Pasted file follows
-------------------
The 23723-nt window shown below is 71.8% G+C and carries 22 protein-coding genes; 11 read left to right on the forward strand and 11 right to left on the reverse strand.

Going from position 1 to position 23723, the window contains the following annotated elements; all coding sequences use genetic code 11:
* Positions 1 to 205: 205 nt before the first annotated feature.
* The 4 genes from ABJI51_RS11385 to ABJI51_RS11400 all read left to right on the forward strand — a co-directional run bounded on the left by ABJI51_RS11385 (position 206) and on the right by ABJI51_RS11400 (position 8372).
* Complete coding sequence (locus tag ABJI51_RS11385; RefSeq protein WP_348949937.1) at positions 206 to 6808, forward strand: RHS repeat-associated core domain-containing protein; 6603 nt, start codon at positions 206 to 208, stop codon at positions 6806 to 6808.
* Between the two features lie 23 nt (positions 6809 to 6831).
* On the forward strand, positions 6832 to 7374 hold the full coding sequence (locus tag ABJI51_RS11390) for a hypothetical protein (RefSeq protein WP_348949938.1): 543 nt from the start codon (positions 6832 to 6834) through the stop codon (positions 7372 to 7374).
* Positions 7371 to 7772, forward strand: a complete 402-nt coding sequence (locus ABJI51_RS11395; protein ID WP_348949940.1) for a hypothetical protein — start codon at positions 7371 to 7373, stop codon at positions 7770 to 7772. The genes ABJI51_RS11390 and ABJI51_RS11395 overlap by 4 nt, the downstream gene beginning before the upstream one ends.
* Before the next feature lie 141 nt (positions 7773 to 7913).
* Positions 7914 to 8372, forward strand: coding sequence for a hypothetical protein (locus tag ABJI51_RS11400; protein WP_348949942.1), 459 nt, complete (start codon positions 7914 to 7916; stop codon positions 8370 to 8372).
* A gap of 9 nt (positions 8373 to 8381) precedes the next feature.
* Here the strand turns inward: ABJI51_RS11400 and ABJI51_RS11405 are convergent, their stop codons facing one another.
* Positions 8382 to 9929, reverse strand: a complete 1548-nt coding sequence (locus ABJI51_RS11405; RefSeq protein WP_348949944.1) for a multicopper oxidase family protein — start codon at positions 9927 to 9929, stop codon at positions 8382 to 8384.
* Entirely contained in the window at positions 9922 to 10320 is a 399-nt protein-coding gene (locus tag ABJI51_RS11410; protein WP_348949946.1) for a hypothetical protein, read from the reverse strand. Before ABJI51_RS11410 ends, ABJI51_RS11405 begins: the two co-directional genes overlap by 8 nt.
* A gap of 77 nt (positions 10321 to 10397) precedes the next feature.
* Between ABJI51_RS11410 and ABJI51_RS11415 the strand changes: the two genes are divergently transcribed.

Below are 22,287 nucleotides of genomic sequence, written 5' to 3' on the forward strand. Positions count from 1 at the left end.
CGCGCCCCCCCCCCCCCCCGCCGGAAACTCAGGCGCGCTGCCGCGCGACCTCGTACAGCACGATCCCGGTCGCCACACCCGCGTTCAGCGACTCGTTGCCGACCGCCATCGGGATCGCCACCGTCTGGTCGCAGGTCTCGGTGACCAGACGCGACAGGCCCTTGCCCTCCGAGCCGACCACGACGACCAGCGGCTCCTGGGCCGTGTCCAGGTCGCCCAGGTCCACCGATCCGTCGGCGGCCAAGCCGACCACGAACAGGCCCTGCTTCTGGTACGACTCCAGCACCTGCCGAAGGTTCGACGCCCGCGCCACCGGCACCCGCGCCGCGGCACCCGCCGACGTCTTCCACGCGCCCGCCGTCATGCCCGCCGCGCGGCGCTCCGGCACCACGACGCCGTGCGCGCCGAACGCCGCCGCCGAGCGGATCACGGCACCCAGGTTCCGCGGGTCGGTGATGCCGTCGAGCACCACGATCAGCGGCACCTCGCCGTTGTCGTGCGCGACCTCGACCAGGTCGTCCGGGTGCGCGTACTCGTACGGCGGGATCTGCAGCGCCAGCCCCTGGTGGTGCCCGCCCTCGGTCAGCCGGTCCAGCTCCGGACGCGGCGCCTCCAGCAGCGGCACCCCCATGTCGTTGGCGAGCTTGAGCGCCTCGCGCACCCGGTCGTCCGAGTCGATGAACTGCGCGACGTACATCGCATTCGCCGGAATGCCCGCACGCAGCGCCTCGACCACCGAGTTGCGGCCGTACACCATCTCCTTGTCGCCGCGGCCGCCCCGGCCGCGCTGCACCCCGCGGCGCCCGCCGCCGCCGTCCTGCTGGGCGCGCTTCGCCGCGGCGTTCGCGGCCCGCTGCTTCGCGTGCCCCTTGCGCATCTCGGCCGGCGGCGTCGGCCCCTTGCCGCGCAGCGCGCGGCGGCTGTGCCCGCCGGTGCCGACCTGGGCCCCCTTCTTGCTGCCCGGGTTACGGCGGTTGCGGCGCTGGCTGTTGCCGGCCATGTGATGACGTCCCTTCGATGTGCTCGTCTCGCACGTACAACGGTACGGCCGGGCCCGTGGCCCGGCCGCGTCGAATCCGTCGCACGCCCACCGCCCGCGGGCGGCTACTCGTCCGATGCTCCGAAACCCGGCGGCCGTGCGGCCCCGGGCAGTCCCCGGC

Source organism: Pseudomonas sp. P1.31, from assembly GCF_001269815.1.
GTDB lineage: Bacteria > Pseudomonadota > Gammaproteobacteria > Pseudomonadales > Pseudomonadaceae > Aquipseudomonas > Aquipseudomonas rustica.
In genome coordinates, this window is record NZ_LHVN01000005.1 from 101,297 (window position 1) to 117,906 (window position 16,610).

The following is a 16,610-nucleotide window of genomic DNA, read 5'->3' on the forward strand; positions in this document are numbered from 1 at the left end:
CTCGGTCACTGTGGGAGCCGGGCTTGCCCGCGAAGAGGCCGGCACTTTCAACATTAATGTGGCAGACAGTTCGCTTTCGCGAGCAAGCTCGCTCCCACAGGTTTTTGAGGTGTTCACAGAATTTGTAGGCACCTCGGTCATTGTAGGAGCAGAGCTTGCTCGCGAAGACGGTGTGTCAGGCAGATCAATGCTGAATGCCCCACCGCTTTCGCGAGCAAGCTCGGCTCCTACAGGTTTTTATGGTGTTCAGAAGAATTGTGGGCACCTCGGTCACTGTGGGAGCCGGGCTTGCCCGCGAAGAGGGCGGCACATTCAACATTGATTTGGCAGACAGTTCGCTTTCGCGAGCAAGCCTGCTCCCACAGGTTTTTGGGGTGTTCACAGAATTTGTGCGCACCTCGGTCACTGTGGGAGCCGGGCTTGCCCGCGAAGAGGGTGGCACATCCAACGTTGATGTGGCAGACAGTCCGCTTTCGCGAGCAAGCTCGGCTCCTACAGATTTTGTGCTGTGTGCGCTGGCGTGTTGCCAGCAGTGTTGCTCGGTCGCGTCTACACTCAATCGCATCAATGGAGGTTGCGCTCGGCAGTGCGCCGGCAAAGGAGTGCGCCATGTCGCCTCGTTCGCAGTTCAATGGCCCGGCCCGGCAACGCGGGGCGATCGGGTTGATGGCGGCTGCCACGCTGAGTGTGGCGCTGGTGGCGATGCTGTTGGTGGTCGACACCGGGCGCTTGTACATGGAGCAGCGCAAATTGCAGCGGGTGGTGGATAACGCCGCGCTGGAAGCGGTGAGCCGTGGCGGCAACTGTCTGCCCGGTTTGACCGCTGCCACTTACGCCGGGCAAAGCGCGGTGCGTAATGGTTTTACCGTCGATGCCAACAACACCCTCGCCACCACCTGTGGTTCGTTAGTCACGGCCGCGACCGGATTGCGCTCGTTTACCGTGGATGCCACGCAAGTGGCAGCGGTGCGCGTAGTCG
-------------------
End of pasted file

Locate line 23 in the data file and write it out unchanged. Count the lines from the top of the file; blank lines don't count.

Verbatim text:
CTCGGTCACTGTGGGAGCCGGGCTTGCCCGCGAAGAGGCCGGCACTTTCAACATTAATGTGGCAGACAGTTCGCTTTCGCGAGCAAGCTCGCTCCCACAGGTTTTTGAGGTGTTCACAGAATTTGTAGGCACCTCGGTCATTGTAGGAGCAGAGCTTGCTCGCGAAGACGGTGTGTCAGGCAGATCAATGCTGAATGCCCCACCGCTTTCGCGAGCAAGCTCGGCTCCTACAGGTTTTTATGGTGTTCAGAAGAATTGTGGGCACCTCGGTCACTGTGGGAGCCGGGCTTGCCCGCGAAGAGGGCGGCACATTCAACATTGATTTGGCAGACAGTTCGCTTTCGCGAGCAAGCCTGCTCCCACAGGTTTTTGGGGTGTTCACAGAATTTGTGCGCACCTCGGTCACTGTGGGAGCCGGGCTTGCCCGCGAAGAGGGTGGCACATCCAACGTTGATGTGGCAGACAGTCCGCTTTCGCGAGCAAGCTCGGCTCCTACAGATTTTGTGCTGTGTGCGCTGGCGTGTTGCCAGCAGTGTTGCTCGGTCGCGTCTACACTCAATCGCATCAATGGAGGTTGCGCTCGGCAGTGCGCCGGCAAAGGAGTGCGCCATGTCGCCTCGTTCGCAGTTCAATGGCCCGGCCCGGCAACGCGGGGCGATCGGGTTGATGGCGGCTGCCACGCTGAGTGTGGCGCTGGTGGCGATGCTGTTGGTGGTCGACACCGGGCGCTTGTACATGGAGCAGCGCAAATTGCAGCGGGTGGTGGATAACGCCGCGCTGGAAGCGGTGAGCCGTGGCGGCAACTGTCTGCCCGGTTTGACCGCTGCCACTTACGCCGGGCAAAGCGCGGTGCGTAATGGTTTTACCGTCGATGCCAACAACACCCTCGCCACCACCTGTGGTTCGTTAGTCACGGCCGCGACCGGATTGCGCTCGTTTACCGTGGATGCCACGCAAGTGGCAGCGGTGCGCGTAGTCG